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This is not a Dishonored review


Dishonored launches on Friday in Europe and tomorrow in North America. It’s a videogame all about what it might be like if Derren Brown went mad one day and decided to murder government officials using his eerie supernatural powers. We’ve all been playing Dishonored, here at the big lighthouse in which the PCGamesN crew live and have adventures together, and now we’re ready to discuss precisely what we think about it. Chairing this meeting of opinion, and steering the good ship discourse, is PCGN editor Tim Edwards — here’s what we thought of Dishonouuured.

Tim: So we can get a bit of understanding of what you like. Place these games in order of goodness: Thief 1 and/or 2, Bioshock, Deus Ex, Call of Duty, Peggle. The reason I’m asking is because I want to understand how you feel about the kind of game Dishonored is: a shooter/RPG/sim thing.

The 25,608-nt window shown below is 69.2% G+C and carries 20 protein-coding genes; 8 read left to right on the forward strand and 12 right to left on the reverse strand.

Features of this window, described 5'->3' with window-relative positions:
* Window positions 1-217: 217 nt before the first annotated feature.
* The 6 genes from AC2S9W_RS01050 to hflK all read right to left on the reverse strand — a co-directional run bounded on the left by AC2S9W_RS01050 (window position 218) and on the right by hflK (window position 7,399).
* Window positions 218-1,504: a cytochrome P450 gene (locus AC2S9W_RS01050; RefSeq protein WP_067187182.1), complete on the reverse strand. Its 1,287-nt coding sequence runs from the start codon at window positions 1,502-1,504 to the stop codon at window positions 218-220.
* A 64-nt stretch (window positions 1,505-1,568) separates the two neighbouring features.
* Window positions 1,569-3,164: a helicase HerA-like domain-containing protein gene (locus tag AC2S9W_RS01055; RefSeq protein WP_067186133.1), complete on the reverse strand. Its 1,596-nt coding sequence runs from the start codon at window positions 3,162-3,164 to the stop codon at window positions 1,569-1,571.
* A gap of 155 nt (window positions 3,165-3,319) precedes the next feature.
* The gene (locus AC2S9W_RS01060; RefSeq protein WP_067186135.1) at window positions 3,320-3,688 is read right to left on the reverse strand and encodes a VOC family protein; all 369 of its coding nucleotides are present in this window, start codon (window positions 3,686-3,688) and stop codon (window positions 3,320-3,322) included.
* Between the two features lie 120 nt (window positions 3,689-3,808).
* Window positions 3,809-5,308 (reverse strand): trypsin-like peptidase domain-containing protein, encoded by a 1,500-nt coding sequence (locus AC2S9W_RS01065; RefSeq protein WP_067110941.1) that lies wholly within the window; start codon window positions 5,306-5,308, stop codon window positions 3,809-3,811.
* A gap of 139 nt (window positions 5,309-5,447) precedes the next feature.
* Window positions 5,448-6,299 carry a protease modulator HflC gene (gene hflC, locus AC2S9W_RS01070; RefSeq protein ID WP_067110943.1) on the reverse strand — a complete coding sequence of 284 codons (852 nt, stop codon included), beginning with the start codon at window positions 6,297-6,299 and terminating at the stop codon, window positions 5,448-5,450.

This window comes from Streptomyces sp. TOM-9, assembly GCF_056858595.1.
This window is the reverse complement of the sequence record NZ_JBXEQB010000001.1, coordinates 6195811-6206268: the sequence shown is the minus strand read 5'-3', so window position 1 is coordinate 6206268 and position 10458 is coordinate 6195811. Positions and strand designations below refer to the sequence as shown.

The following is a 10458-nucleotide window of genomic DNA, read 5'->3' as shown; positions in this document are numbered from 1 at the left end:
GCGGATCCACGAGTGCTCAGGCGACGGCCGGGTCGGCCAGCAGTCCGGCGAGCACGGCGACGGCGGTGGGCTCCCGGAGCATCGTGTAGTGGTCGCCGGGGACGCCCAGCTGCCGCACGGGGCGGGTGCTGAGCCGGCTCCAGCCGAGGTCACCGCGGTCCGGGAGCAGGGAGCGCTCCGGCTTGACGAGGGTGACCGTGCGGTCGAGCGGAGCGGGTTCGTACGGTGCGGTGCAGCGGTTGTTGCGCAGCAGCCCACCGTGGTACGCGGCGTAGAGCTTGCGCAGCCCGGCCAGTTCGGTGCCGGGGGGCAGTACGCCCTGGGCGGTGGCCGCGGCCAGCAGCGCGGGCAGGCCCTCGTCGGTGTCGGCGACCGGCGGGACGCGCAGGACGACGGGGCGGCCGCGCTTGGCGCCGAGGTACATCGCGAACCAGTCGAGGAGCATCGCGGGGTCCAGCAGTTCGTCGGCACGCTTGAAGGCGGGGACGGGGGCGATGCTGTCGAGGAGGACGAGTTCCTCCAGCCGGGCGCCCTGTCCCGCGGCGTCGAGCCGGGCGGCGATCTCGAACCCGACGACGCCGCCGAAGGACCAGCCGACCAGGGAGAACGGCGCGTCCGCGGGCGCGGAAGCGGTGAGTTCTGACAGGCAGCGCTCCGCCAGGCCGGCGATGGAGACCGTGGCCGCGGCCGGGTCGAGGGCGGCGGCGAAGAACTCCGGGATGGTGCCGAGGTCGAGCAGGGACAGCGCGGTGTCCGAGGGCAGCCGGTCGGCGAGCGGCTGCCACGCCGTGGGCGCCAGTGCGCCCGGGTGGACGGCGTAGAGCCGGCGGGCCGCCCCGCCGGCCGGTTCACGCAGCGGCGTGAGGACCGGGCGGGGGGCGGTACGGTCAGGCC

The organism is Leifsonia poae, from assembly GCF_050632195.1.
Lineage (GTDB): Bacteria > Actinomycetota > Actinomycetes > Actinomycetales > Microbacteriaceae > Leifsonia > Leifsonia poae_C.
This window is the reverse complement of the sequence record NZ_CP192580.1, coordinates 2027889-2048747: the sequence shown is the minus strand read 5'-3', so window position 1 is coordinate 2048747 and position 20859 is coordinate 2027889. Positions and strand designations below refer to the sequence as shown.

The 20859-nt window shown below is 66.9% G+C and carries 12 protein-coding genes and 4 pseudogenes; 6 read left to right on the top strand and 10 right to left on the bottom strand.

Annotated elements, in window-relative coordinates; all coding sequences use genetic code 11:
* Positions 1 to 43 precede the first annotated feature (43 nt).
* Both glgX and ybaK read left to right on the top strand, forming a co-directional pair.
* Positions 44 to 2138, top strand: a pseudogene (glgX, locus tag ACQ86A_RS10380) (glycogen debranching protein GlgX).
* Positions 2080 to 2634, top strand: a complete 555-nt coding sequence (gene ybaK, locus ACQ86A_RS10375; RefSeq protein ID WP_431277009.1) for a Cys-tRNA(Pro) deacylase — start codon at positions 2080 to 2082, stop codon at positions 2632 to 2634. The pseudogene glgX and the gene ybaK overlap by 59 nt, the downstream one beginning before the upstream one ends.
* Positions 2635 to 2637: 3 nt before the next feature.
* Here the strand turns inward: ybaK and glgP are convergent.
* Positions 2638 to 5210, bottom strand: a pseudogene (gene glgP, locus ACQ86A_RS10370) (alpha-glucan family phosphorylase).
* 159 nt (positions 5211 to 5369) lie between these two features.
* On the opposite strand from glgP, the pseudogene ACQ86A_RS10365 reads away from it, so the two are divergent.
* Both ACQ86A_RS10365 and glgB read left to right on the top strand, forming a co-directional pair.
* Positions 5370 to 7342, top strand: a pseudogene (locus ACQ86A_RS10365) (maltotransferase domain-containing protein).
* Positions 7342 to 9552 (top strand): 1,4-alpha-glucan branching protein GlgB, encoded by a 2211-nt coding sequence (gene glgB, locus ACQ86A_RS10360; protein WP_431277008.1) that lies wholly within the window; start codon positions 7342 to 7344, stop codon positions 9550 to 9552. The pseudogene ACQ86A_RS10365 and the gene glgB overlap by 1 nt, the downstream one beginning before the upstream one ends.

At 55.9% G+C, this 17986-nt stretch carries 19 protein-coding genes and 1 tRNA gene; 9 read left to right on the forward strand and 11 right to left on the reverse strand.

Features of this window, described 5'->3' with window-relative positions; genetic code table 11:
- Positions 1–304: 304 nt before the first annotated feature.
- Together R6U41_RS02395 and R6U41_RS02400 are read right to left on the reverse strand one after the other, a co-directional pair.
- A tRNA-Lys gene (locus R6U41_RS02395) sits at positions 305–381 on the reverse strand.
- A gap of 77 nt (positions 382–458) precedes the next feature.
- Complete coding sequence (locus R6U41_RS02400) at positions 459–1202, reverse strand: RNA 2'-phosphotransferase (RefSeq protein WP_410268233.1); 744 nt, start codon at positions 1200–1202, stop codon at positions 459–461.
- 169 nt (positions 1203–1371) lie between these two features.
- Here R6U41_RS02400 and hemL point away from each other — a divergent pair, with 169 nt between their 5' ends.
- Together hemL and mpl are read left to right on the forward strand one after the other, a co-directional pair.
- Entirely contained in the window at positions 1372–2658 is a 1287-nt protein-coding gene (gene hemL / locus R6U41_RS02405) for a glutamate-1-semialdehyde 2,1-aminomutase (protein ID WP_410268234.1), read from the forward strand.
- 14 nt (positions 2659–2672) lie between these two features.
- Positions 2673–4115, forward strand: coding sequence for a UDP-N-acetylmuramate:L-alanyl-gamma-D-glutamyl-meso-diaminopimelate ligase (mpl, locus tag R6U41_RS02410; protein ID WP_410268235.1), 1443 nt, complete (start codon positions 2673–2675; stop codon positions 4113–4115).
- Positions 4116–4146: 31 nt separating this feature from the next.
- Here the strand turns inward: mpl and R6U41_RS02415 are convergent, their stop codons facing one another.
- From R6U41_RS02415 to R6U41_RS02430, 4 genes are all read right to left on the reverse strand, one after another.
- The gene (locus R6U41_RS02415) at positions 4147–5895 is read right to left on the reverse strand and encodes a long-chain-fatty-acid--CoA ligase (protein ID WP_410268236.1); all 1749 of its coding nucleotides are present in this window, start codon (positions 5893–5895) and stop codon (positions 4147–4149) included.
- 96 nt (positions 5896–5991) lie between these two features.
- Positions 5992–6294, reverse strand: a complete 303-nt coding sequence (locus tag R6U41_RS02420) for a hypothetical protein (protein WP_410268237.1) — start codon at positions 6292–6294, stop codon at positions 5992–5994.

Jeremy Peel: Thief 2, Deus Ex, Thief 1, Bioshock, Peggle, Call of Duty. I’m one of those people who bandies about the term ‘immersive sim’ a lot, for lack of something more dynamic. To say that these are the games I live for wouldn’t be a stab too far south of the jugular.
Steve Hogarty: In order of goodness? Peggle, Deus Ex, Thief, Bioshock, Call of Duty. But it’s an apples and oranges thing. I would put ‘chips’ halfway up that list, because I like chips a lot. I enjoy shooty Call of Duty in a different way to how I enjoy sandboxy Deus Ex, which is what Dishonored really is, but I’m a fan of both sorts of game. Most, I am a fan of Peggle.
Paul Dean: Deus Ex, the Thief games, Peggle, Bioshock, Call of Duty. I want to make it clear that I like Peggle and that it marks a boundary. The games that fall behind it are those I have much more middling feelings towards. I found Bioshock very linear and claustrophobic in all the wrong ways and, in Dishonored’s early introductory levels I had a horrible fear I was going to be playing that game again. Fortunately, that didn’t happen.

Tim: So, you’ve just started up. Did you go into the game with a specific playstyle or build in mind?